I go to a fantastic hairdressing salon where they don’t give you shabby gossip magazines to read, they give you books about Hollywood divas. So I’m now completely out of date on today’s celebrities but I know a fair bit about the stars of yesteryear. Pola Negri was one of them, a Polish-born dancer who became a silent movie star in Germany and then followed director Ernst Lubitsch to Hollywood. Her career floundered after she upstaged Rudolf Valentino’s funeral by acting the grieving widow at his graveside and then married a Georgian “prince” six months later.
This is where Daniela Dröscher’s novel Pola picks up the thread. What on earth could make a Polish actress return to Germany in 1934, just when everyone else was getting out? But that’s just what Pola Negri did, making six films in Nazi Germany although living in France in between filming, before returning to the States after the Nazi invasion. Negri made only two more movies after that.
So the lovely Daniela Dröscher takes this character, a woman with a fascinating life story who was always economical with the truth (her autobiography, Memoirs of a Star, is notoriously unreliable) and fictionalizes her. The novel gives us an explanation of sorts – albeit a wonderfully unfeasible one – for why the thoroughly modern Pola Negri, a former lover of Charlie Chaplin, might have ended up starring in Mazurka, allegedly Hitler’s favourite movie.
I won’t tell you what that reason is in terms of the plot because that’s very much part of the fun. But Dröscher has created a delightful diva who refuses to look beyond the end of her nose, who drags her devoted German-Jewish secretary back to the Third Reich but then sacks her to force her to leave the country again, who shouts at Eva Braun and taunts Magda Goebbels with her husband’s infidelities. But who also sleeps with whoever she feels like sleeping with. You know that game on public transport where you choose which person in the carriage you’d have sex with if aliens were to land and demand that you demonstrate human procreation or they’ll wipe out Planet Earth? Dröscher’s Pola Negri puts that game into practice. Without the aliens. What, you never play that game? You should try it.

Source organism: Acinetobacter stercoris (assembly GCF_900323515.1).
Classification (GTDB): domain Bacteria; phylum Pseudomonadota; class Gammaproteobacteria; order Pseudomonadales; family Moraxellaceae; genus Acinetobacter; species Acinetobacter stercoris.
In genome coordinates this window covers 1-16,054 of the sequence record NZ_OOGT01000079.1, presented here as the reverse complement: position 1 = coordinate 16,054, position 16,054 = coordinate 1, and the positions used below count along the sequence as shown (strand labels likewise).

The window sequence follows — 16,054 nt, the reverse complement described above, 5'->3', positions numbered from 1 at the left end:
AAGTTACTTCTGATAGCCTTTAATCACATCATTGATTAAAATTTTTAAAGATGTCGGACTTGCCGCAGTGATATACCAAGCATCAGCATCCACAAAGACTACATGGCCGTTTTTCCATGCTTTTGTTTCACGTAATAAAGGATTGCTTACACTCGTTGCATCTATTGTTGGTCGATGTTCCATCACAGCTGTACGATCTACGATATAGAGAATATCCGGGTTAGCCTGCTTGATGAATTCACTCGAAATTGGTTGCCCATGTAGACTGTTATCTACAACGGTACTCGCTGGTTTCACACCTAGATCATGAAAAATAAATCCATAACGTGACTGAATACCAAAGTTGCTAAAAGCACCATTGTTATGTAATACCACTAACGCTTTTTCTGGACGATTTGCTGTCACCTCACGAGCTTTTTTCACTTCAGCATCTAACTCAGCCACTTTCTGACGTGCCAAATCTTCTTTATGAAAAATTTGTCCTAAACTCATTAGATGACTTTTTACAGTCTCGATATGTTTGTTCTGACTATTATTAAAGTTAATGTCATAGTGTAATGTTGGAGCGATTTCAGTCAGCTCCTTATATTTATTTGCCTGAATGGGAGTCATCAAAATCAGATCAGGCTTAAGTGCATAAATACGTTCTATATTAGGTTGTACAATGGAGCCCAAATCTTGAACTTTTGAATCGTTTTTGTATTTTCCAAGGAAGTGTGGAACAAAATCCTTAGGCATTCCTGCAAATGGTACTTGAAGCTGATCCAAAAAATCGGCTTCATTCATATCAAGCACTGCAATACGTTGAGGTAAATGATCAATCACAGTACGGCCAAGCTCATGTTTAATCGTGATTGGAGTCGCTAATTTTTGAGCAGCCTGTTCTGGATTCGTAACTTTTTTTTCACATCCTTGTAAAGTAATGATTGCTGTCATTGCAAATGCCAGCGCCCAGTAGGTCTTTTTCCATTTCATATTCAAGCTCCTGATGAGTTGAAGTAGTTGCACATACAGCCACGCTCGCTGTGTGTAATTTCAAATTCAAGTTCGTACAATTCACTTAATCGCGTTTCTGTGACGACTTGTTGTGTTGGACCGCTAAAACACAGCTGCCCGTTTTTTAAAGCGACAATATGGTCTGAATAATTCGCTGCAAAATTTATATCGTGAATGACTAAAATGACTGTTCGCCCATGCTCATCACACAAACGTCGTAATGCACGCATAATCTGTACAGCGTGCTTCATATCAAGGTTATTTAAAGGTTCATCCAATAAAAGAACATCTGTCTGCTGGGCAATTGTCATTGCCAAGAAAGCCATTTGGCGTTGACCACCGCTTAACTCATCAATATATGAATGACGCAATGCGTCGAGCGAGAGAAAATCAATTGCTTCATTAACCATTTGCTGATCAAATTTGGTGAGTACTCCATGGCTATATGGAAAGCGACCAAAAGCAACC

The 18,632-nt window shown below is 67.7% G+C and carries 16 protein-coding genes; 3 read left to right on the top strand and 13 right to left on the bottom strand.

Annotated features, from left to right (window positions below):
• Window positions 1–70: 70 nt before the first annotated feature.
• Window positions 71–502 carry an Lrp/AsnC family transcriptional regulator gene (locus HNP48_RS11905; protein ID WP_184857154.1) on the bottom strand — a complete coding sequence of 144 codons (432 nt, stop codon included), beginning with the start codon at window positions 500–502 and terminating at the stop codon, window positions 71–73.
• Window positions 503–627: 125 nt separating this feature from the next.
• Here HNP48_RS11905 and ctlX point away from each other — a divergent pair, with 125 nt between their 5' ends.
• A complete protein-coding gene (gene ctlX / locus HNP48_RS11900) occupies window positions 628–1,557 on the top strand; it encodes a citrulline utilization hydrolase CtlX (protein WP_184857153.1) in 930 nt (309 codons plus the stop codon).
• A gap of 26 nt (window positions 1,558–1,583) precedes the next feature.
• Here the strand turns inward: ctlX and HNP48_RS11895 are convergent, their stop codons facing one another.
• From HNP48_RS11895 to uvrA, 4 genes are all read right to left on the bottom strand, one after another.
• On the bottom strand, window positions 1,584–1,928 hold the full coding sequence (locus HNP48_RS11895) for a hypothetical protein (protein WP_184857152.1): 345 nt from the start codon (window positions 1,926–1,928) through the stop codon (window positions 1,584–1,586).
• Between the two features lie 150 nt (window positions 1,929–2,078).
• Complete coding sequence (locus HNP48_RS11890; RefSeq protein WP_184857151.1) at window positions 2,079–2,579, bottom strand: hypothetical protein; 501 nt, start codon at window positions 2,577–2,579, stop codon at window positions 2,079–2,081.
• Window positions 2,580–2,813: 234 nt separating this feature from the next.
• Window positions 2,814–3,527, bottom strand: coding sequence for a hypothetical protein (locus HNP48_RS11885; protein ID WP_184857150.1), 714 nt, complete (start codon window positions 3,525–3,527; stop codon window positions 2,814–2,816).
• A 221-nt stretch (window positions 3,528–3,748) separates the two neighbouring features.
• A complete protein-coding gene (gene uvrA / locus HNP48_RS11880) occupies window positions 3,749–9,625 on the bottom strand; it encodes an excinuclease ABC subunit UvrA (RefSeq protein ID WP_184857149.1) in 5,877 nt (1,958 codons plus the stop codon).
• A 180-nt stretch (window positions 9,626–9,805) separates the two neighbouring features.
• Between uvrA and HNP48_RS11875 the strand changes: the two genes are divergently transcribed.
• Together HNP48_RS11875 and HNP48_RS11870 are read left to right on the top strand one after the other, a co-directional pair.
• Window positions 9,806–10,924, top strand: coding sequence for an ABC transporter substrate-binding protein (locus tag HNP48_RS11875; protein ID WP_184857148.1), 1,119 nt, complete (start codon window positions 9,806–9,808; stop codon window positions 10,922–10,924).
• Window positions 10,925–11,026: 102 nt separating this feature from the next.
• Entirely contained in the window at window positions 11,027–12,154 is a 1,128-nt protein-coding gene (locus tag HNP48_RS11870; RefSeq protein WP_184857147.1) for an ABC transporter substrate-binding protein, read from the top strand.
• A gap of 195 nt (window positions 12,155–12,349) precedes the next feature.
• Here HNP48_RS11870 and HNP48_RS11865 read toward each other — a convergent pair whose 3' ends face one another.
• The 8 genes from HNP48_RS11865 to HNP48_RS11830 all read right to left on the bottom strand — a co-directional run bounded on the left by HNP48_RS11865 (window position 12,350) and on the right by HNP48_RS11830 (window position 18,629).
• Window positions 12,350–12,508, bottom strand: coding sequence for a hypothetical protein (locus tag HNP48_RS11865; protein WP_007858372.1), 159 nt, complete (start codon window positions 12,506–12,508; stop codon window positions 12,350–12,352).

So here’s our Pola, drinking and shouting and rolling her Rs around Berlin, carrying a stolen model of King Kong in her handbag along with a pungent Chihuahua, contending with the hideous prospect of growing old and lonely and poor. And with a mother to be reckoned with and an absent father, and with the Gestapo and a much younger lover. The novel covers Pola Negri’s crisis period up to the premiere of Mazurka, with the occasional flashback to her childhood. And the action moves between Hollywood, Warsaw, Berlin and a French chateau. As befits our heroine, there are plenty of glamorous parties and real-life stars too.
While it’s rather sad at points and I did feel for the poor diva, it’s above all a comic novel and a celebration of its flawed and fascinating protagonist. I already adored Dröscher’s debut Die Lichter des George Psalmanazars for its fabulous language and imagination, and she’s done it again here. But sadly one thing that stood out vividly to me seems to have gone unnoticed by proper critics, and that’s Dröscher’s characteristically playful use of language. The narrator uses such heavy doses of pathos that the language itself becomes melodrama, but always with a comic touch. How about this fabulous moment as an example (in my quick translation):
She drew deeply, puffed sophisticatedly and tried to blow smoke rings as she breathed out. The circles, however, collapsed even before they’d taken shape, and she suffocated the fuming cigarette. She’d show the world she still knew how to snatch a spark of noblesse out of that pitiful, inadequate thing called life. She plucked the net in front of her face aloft and enticed the barkeeper over with a bat of her eyelashes.
So much affection for the character, so much insight and such a great voice!
Daniela Dröscher researched the novel in Germany, America and Poland, watched Negri’s films and read her autobiography but stopped short of her diaries, which are preserved in Texas. At the book’s launch last week she told us she saw Pola Negri as a great actress and a strong woman, as the “Polish tornado” as she styles herself in the novel but also as a clown at times. I’d like to think she’s done her justice here – this book is a genuine delight.